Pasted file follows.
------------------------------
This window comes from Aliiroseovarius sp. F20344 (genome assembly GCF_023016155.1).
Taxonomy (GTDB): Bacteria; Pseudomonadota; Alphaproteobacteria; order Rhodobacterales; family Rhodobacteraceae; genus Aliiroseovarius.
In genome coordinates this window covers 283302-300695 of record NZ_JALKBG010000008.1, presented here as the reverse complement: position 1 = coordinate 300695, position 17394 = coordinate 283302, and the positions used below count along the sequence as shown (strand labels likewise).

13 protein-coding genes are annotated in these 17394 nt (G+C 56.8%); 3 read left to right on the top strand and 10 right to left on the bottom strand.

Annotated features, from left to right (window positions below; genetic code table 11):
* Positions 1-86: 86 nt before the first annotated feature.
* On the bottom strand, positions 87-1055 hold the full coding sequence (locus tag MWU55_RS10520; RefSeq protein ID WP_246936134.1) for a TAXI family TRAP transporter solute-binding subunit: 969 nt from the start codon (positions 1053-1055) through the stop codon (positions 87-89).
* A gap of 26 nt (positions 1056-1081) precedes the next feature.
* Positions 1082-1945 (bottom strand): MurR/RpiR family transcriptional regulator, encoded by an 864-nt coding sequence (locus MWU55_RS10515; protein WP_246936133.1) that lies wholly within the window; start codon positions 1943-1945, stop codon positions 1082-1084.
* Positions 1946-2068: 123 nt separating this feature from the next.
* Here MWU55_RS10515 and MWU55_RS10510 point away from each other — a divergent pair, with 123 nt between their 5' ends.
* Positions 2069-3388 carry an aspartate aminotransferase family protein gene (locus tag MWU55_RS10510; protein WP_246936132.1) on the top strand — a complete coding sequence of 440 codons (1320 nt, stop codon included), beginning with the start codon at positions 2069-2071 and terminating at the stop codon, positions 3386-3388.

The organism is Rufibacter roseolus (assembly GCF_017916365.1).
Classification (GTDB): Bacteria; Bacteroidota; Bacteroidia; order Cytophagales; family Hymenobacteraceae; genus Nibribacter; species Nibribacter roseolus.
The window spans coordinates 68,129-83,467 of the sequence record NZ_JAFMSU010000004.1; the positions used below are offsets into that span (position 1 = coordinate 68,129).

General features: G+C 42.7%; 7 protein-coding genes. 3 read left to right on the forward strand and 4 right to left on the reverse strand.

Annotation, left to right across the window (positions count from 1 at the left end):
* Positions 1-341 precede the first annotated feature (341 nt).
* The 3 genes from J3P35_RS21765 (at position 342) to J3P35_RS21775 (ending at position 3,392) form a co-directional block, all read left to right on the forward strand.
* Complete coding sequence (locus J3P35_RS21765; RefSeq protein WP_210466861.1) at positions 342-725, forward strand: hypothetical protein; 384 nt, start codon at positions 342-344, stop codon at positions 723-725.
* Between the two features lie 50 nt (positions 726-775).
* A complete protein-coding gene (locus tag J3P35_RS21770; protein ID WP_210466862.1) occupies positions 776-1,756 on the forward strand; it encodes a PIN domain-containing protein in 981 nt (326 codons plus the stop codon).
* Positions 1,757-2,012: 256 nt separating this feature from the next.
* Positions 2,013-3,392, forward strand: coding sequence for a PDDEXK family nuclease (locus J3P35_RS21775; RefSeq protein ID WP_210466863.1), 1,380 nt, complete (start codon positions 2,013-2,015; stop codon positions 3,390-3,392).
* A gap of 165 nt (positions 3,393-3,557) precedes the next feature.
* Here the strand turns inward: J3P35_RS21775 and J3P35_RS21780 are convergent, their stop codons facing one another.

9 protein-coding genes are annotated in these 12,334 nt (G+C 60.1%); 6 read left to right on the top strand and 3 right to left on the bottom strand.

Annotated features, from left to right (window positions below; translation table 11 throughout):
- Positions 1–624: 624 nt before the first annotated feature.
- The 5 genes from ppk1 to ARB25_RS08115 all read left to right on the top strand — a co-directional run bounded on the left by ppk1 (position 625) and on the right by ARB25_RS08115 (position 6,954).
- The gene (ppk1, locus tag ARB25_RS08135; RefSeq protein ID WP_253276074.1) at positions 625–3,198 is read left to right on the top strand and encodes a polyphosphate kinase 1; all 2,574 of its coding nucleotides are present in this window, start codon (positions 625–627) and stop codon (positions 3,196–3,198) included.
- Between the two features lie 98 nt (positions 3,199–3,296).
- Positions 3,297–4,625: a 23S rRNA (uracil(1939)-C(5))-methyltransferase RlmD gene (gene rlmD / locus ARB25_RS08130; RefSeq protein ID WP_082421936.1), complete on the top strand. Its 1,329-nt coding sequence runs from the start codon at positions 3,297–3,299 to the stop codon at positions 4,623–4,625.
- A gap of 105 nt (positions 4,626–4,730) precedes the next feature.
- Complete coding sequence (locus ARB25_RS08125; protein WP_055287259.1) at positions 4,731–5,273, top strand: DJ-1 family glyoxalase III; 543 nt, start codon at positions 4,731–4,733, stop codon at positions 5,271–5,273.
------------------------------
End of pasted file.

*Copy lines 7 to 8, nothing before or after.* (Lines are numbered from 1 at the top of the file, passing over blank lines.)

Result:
* On the bottom strand, positions 87-1055 hold the full coding sequence (locus tag MWU55_RS10520; RefSeq protein ID WP_246936134.1) for a TAXI family TRAP transporter solute-binding subunit: 969 nt from the start codon (positions 1053-1055) through the stop codon (positions 87-89).
* A gap of 26 nt (positions 1056-1081) precedes the next feature.